Early in the pandemic, the College made it a priority to reach out to registrants to provide information about patient services during these unprecedented times. In the summer, the movement to address discrimination grew, and CASLPO again wanted to reach out in person.

The e-Forums allowed us to connect with registrants virtually, in real time, answer questions and review issues. Through these interactions we developed the resources registrants needed.

For the six e-Forums that took place in 2020, we had 4,562 registrations; evidence of truly committed and engaged audiologist and speech-language pathologist professionals.

These e-Forum recordings are found on the Events Page -> e-Forums.  Here are links to the presentation slides.

Following the e-Forums, College staff reviewed questions and comments and developed several FAQs.  These FAQs can be found on our website:


Complaints and Hearings

Professional Conduct Challenges for CASLPO Registrants

By Margaret Drent, Director of Professional Conduct and General Counsel & Diversity, Equity and Inclusion (DEI) Officer (Acting)

Here are some areas of focus to consider when developing your professional judgement skills regarding the use of support personnel, electronic signatures, and record-keeping.

Use of Support Personnel

CASLPO’s Position Statement on the Use of Support Personnel by Speech-Language Pathologists provides that Speech-Language Pathologists (SLPs) are responsible for all aspects of patient care assigned to support personnel. Support personnel must always be under supervision by an SLP when providing SLP services. The SLP will use different methods of supervision as deemed appropriate for safe and effective patient care.

Challenges can sometimes arise for new registrants if their employer expects them to operate in a manner that is inconsistent with the Position Statement. In its decisions, the Inquiries, Complaints and Reports Committee (ICRC) has emphasized that registrants are expected to demonstrate insight and independent professional judgement regarding the use of support personnel, even if they are relatively new to private practice and their employer is not a regulated health professional.

If it is unclear whether support personnel are providing services to their patients, registrants are responsible for proactively bringing issues forward for their employer’s attention. In summary, registrants are responsible for ensuring that they are fully informed about their obligations to adequately supervise support personnel.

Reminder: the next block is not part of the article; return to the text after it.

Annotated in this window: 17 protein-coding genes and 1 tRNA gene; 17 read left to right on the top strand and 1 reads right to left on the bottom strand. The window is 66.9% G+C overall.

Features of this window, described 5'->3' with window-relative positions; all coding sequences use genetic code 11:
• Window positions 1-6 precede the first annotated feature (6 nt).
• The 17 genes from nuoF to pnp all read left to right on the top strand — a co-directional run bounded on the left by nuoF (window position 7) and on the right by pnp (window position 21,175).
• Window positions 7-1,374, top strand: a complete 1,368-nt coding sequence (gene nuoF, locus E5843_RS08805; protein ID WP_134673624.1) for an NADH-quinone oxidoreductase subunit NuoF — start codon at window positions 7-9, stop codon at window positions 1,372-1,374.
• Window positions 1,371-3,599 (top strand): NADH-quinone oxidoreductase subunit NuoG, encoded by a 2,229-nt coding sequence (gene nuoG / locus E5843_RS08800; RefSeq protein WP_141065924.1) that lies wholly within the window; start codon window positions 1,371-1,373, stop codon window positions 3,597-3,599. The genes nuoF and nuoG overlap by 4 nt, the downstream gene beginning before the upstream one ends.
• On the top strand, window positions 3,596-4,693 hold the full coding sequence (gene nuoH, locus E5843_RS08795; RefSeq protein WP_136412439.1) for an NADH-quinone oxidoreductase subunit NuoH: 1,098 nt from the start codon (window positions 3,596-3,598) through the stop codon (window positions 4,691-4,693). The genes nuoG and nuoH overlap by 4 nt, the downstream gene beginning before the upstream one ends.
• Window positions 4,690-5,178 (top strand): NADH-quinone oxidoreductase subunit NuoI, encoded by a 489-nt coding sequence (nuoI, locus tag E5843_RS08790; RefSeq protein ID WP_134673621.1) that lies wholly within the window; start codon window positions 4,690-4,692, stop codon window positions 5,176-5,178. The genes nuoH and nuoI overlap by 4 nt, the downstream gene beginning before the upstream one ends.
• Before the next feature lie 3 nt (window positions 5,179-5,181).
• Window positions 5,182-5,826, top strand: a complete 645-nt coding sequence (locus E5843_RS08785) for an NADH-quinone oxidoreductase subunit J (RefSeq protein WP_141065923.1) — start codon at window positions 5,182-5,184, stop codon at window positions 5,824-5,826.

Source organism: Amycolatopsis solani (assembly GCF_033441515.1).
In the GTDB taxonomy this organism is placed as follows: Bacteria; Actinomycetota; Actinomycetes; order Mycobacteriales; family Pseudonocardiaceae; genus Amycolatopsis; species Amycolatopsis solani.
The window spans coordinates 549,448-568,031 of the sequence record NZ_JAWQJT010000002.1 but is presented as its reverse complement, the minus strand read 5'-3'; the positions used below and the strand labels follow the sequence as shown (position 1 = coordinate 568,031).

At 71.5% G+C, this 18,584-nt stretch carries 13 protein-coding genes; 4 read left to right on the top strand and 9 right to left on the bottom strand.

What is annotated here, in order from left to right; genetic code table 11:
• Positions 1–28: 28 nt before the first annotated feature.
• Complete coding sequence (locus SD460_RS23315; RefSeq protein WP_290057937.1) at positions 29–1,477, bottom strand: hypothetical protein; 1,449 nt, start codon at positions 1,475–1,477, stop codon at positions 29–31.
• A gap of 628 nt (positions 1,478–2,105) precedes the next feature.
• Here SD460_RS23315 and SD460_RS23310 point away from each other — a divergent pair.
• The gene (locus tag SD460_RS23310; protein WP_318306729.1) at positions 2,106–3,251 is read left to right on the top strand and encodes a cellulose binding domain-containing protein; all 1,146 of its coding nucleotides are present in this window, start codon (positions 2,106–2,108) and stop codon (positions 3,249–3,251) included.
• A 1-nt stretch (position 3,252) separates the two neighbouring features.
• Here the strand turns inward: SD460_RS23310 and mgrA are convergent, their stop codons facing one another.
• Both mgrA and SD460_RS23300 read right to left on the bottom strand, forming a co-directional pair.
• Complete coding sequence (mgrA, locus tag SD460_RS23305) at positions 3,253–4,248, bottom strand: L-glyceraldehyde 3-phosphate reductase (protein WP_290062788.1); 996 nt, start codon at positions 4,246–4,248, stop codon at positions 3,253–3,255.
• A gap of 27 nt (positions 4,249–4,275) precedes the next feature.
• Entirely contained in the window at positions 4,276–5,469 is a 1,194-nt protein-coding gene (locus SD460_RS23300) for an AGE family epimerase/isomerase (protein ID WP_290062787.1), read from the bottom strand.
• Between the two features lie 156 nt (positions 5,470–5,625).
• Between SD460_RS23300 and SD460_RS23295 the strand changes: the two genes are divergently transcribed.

Electronic Signatures

The ICRC has considered cases in which electronic record-keeping systems automatically attach an SLP’s signature to a record even if the SLP did not create the record.   The ICRC noted that registrants are responsible for controlling the use of their name and electronic signature.  The ICRC also noted the risk that the indiscriminate use of an electronic signature could lead to billing inaccuracies. As set out in the Records Regulation, billings must accurately represent the service provided.

Record-keeping

Record-keeping challenges are also a recurring issue in ICRC cases.  In one instance, a service provider invoiced all therapy provided by support personnel using the SLP’s name and credentials, although the SLP had not provided the service; nor had the SLP appropriately supervised the support personnel. The ICRC noted that only the services that an SLP provides directly can be invoiced in the SLP’s name. Registrants should review all receipts generated in their name(s) to ensure accuracy.  The Records Regulation also requires that patient records include the name of the person who provided the service, if the service was not provided by the registrant.

In order to reduce the risk of a complaint in one of these areas, you can review the resources on CASLPO’s website or contact the College’s Practice Advice team.


© 2022 CASLPO

© 2022 CASLPO

This website is intended to provide information to the public and registrants. Should there be difference in documentation previously distributed to CASLPO registrants, it is up to the registrant to source the latest version posted on the CASLPO website. Note: the term "member" and "registrant" are used interchangeably throughout CASLPO's website and documents. Both terms are synonymous with "member" as defined in the Regulated Health Professions Act, 1991, the Audiology and Speech-Language Pathology Act, 1991, and the Regulations under those Acts.